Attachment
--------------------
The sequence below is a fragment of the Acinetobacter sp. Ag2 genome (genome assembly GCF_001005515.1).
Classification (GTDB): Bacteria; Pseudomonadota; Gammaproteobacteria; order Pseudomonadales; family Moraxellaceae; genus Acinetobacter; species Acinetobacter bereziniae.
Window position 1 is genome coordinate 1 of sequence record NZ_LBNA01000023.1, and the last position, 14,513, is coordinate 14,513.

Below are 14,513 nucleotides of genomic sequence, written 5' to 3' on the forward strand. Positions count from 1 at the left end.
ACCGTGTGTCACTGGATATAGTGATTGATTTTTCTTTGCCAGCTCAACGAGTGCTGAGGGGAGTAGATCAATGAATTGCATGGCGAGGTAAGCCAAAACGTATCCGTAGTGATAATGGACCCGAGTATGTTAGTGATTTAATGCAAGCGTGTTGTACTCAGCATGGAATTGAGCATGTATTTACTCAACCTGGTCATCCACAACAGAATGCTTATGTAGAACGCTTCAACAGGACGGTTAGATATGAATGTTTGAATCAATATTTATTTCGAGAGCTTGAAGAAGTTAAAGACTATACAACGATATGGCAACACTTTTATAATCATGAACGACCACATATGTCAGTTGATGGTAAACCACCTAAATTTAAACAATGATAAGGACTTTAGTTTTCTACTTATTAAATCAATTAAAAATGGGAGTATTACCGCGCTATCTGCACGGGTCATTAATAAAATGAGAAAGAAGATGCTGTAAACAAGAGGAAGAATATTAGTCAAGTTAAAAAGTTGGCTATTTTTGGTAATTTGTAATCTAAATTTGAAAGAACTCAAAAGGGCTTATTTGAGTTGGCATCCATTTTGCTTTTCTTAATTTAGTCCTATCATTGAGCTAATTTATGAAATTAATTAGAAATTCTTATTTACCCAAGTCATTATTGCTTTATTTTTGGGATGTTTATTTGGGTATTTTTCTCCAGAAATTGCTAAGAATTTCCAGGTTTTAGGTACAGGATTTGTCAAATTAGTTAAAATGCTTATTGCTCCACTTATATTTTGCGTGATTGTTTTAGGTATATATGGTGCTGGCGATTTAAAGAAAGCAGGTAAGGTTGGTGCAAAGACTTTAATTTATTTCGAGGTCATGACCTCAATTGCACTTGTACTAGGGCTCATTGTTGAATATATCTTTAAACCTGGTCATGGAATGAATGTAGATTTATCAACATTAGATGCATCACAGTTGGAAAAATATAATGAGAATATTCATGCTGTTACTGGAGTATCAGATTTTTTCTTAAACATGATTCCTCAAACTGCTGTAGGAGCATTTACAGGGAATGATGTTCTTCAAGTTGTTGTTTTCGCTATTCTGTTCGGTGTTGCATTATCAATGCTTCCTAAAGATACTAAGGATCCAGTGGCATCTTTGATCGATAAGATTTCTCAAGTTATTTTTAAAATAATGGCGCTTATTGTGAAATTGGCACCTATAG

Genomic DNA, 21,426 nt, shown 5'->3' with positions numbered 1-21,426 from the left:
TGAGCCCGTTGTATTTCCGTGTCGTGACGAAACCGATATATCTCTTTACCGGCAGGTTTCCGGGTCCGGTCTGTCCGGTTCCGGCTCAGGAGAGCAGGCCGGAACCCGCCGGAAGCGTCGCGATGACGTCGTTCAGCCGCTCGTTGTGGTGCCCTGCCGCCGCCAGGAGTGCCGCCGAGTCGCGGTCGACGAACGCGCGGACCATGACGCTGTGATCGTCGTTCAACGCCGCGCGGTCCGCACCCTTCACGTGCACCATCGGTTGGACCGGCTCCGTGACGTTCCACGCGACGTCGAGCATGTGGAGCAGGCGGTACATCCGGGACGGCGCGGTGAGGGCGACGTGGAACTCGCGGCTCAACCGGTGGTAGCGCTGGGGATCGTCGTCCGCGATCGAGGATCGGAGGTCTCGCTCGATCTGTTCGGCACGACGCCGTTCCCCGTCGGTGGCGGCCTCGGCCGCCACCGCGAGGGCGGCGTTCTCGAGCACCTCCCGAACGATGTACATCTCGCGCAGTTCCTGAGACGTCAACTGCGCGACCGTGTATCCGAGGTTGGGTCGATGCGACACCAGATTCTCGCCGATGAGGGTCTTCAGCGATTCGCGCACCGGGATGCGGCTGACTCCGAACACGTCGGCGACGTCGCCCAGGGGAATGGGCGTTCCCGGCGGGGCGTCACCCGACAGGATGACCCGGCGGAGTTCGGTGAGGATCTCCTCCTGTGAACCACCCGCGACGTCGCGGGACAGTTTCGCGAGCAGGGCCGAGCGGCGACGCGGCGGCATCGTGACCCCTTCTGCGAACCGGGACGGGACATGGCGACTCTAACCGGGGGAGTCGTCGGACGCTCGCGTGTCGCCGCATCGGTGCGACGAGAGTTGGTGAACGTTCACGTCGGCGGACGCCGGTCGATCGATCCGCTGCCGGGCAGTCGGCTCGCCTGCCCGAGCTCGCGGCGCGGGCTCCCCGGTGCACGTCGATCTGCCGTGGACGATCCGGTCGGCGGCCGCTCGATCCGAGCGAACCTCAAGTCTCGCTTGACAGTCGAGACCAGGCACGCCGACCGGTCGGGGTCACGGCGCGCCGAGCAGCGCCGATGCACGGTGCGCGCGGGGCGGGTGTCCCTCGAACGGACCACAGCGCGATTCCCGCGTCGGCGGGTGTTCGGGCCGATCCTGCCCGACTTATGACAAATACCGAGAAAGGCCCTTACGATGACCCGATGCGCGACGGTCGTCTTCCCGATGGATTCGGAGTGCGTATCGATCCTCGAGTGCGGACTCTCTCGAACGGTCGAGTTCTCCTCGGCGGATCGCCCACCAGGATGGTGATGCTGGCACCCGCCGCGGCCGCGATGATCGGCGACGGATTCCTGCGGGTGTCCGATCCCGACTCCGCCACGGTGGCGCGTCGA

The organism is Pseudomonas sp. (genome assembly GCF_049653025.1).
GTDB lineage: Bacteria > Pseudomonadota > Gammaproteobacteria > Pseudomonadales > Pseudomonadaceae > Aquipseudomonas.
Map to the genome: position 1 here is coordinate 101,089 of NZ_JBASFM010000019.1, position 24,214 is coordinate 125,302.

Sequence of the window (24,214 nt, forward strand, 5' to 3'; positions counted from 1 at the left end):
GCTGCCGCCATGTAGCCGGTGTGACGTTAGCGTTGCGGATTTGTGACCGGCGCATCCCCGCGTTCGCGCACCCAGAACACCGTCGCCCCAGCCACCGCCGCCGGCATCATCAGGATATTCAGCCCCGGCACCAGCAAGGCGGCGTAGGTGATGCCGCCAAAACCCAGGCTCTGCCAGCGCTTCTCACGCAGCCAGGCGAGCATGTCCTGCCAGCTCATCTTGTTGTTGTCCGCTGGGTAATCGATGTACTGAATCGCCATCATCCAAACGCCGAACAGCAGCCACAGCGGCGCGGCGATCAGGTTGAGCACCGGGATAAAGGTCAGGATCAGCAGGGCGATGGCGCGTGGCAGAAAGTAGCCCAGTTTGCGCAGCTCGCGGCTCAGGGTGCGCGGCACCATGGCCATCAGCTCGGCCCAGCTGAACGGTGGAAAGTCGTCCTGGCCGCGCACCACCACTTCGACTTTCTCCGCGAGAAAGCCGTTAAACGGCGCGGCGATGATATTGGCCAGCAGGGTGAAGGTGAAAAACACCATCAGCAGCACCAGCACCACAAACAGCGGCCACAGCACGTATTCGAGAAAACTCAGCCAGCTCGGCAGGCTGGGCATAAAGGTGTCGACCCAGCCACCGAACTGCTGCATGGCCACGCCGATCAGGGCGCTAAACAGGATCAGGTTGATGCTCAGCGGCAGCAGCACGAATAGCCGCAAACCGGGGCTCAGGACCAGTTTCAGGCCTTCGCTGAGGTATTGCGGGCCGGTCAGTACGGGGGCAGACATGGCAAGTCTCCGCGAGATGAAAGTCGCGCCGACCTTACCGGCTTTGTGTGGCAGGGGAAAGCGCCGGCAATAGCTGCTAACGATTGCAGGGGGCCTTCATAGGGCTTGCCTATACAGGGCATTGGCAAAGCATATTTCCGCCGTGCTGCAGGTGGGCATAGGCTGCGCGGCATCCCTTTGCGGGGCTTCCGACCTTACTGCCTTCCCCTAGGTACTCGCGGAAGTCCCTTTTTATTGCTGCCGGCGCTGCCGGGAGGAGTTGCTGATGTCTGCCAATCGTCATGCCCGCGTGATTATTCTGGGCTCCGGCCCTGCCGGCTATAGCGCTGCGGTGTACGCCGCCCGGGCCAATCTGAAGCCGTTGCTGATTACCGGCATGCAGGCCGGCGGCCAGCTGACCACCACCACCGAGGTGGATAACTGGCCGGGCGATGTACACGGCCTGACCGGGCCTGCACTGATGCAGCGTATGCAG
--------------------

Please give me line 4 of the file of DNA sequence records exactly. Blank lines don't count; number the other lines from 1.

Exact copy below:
Below are 14,513 nucleotides of genomic sequence, written 5' to 3' on the forward strand. Positions count from 1 at the left end.